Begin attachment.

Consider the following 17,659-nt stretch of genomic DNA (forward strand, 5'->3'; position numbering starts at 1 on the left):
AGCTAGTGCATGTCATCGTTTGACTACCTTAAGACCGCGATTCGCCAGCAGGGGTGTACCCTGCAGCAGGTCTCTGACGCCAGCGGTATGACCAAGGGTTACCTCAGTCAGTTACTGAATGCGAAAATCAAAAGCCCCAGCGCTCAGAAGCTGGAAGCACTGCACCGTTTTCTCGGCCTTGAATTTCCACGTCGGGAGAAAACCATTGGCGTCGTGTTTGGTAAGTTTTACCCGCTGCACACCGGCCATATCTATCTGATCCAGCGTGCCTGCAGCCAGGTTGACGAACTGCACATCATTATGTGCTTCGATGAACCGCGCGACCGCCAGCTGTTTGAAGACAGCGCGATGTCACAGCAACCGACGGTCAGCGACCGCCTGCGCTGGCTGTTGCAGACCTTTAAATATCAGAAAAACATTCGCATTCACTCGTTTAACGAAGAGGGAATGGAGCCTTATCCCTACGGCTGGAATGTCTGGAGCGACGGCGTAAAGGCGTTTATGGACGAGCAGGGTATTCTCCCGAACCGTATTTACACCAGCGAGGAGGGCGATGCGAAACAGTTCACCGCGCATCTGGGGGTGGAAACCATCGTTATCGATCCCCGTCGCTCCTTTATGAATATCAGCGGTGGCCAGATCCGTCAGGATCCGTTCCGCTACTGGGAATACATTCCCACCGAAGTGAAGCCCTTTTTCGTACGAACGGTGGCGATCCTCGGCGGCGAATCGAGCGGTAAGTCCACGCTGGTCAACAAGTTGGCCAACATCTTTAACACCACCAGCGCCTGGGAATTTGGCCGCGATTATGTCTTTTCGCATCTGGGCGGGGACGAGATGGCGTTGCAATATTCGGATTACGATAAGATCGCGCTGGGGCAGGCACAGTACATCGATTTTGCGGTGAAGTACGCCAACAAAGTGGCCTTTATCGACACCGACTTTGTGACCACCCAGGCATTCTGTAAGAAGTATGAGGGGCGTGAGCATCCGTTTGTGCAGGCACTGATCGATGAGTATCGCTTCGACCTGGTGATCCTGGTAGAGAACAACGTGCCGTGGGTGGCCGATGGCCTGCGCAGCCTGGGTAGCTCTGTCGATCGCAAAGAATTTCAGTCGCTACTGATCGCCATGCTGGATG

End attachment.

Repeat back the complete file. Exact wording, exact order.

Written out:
Consider the following 17,659-nt stretch of genomic DNA (forward strand, 5'->3'; position numbering starts at 1 on the left):
AGCTAGTGCATGTCATCGTTTGACTACCTTAAGACCGCGATTCGCCAGCAGGGGTGTACCCTGCAGCAGGTCTCTGACGCCAGCGGTATGACCAAGGGTTACCTCAGTCAGTTACTGAATGCGAAAATCAAAAGCCCCAGCGCTCAGAAGCTGGAAGCACTGCACCGTTTTCTCGGCCTTGAATTTCCACGTCGGGAGAAAACCATTGGCGTCGTGTTTGGTAAGTTTTACCCGCTGCACACCGGCCATATCTATCTGATCCAGCGTGCCTGCAGCCAGGTTGACGAACTGCACATCATTATGTGCTTCGATGAACCGCGCGACCGCCAGCTGTTTGAAGACAGCGCGATGTCACAGCAACCGACGGTCAGCGACCGCCTGCGCTGGCTGTTGCAGACCTTTAAATATCAGAAAAACATTCGCATTCACTCGTTTAACGAAGAGGGAATGGAGCCTTATCCCTACGGCTGGAATGTCTGGAGCGACGGCGTAAAGGCGTTTATGGACGAGCAGGGTATTCTCCCGAACCGTATTTACACCAGCGAGGAGGGCGATGCGAAACAGTTCACCGCGCATCTGGGGGTGGAAACCATCGTTATCGATCCCCGTCGCTCCTTTATGAATATCAGCGGTGGCCAGATCCGTCAGGATCCGTTCCGCTACTGGGAATACATTCCCACCGAAGTGAAGCCCTTTTTCGTACGAACGGTGGCGATCCTCGGCGGCGAATCGAGCGGTAAGTCCACGCTGGTCAACAAGTTGGCCAACATCTTTAACACCACCAGCGCCTGGGAATTTGGCCGCGATTATGTCTTTTCGCATCTGGGCGGGGACGAGATGGCGTTGCAATATTCGGATTACGATAAGATCGCGCTGGGGCAGGCACAGTACATCGATTTTGCGGTGAAGTACGCCAACAAAGTGGCCTTTATCGACACCGACTTTGTGACCACCCAGGCATTCTGTAAGAAGTATGAGGGGCGTGAGCATCCGTTTGTGCAGGCACTGATCGATGAGTATCGCTTCGACCTGGTGATCCTGGTAGAGAACAACGTGCCGTGGGTGGCCGATGGCCTGCGCAGCCTGGGTAGCTCTGTCGATCGCAAAGAATTTCAGTCGCTACTGATCGCCATGCTGGATG